Interview: Lydia Swinney

Lydia Swinney collage

In the third of our interview series we talk with Lydia Swinney over her collage work.


What was my journey into the arts?

My initial interest was in film studies, I moved from my home town Preston, Lancashire to study on the Film and English degree at The University of Salford, looking into Classical Hollywood and Avant Garde cinema, as well as modern and post modern texts. After which I found myself wanting to investigate these interests further through a more hands on and practical approach, it was then that I transferred to the Visual Arts degree in 2015.

During this course I realised the basis for my art practice, specifically through collage are screen printing as well as being inspired by artists such as Rachel Maclean and Robert Rauschenberg.

After graduating in 2018 I moved back home to work full time to save up for post graduate study. In December 2019 I enrolled on to an ArtLab print making membership at The University of Central Lancashire. This experience allowed me to spend time reflecting upon and thinking critically about my practice, in terms of having the time to experiment with my conceptual ideas and to expand on my skills as a print maker. Through becoming a member on the ArtLab scheme i have been able to establish new relationships with a variety or artists and have developed a new body of work in preparation to apply for a post graduate degree. I have recently applied for a Fine Art Masters and I’m currently waiting to hear back for their decision.


Is your work commissioned or self motivated?

My practice is predominantly self motivated, in that I seek to translate and redefine my observations of the world around me. Through my research and practical work my intent is to investigate and confront specific themes such as Capitalist production and consumption, looking into how this affects the individual. These areas of research are rooted in my interests to explore and dissect ‘inner-world’ and ‘outer-world’ narratives of conflict and disorder in the individual, whether on a personal basis or observational this drives me to create work through a somewhat therapeutic approach.


What are the aims of your collage work? Is it more instinctual or more planned out?

I find that using collage allows me to work in a non linear format in terms of sifting through ready-made or found imagery, I can then re-define meaning and contradictory ideology therefore ignoring cultural or material order. This process allows me to work instinctually, creating work that focuses on producing emotive, web-like compositions to reflect reality rather than employing a formalistic style. I then take these collages into screen print to experiment with using painterly techniques to rework colour and texture, preferring to work on a larger scale to produce expressive and fluid designs.Throughout this processes I use imagery, text, colour and paint to create erratic and expressive textures or markings, inviting the viewer to slow down to dissect and form meaning in my work.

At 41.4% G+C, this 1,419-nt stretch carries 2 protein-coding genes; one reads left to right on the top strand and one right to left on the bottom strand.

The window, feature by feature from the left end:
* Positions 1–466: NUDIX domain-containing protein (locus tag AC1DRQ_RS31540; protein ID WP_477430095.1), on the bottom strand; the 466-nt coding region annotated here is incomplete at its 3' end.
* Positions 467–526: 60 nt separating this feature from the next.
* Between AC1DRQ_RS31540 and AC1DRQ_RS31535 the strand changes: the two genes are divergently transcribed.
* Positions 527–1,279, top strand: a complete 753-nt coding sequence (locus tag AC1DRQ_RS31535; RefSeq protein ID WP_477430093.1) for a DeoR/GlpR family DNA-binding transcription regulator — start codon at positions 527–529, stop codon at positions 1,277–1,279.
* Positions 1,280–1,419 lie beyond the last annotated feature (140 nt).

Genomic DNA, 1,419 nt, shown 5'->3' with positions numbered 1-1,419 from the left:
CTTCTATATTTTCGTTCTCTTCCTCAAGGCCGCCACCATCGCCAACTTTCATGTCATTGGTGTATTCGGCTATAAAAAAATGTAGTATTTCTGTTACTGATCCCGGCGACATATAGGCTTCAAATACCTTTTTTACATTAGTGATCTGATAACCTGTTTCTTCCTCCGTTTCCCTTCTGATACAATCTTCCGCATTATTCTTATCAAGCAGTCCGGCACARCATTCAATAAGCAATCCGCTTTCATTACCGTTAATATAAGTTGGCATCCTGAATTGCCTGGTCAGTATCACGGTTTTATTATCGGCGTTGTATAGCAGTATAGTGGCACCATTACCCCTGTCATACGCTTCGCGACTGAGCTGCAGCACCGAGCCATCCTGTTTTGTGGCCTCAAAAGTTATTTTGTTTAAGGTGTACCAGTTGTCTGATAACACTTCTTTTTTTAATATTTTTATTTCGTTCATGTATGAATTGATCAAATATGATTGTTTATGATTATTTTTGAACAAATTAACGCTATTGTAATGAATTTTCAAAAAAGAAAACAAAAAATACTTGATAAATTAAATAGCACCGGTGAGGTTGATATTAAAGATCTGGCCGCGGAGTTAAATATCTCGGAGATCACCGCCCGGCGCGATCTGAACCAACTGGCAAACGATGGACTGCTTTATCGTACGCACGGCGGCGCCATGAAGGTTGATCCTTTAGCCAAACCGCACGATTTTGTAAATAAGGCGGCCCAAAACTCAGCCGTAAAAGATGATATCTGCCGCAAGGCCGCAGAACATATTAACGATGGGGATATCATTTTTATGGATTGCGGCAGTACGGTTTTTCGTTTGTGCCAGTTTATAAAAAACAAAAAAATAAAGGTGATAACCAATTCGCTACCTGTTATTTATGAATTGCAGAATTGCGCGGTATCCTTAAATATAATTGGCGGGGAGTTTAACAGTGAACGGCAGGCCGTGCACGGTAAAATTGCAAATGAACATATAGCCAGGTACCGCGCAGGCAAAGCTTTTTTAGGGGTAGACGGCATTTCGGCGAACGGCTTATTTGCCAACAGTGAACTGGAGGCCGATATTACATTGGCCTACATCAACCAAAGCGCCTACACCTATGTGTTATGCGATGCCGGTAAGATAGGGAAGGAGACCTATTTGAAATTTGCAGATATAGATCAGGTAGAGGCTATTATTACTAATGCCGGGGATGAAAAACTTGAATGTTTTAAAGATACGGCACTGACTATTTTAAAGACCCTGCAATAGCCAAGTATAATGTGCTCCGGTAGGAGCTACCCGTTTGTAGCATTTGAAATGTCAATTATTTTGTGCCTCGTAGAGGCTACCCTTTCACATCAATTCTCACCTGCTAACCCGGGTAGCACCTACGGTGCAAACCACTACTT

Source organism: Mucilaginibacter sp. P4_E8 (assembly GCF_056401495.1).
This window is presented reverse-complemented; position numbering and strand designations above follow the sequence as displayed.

Your work often uses found items and clippings, where does this interest come from?

I have always been interested in the idea that art and life are connected rather than separate or ‘coexisting’: what I create is always a product of my inner and outer experiences or environments. In relation to this, particularly with using and assembling found imagery and clippings, collage allows me to manipulate and fuse together elements of ‘the real’ and ‘the abstract’ in my work. I originally found this process through looking at methods of appropriation used by artists such as Hannah Hoch and Barbara Kruger and in the earlier stages of my work I found that collaging helped me to mentally organise and visually connect ideas that were not yet fully realised.


Do you use a sketchbook or journal?

The imagery I use in my collages always comes from high end fashion or “lifestyle” magazines, I then stick my designs back into another page of the magazine which in itself becomes the sketchbook. This process motivates me to bounce ideas off ready-made compositions, whilst looking through images and designs I often have words or short sentences in mind which I seek to translate visually in my collages. I use sketchbooks to investigate this further through “language exercises” using synonym diagrams to create and study a web of relating vocabulary in order to relate language, word patterns and their connections, to new imagery to then translate these findings into my collage pieces.


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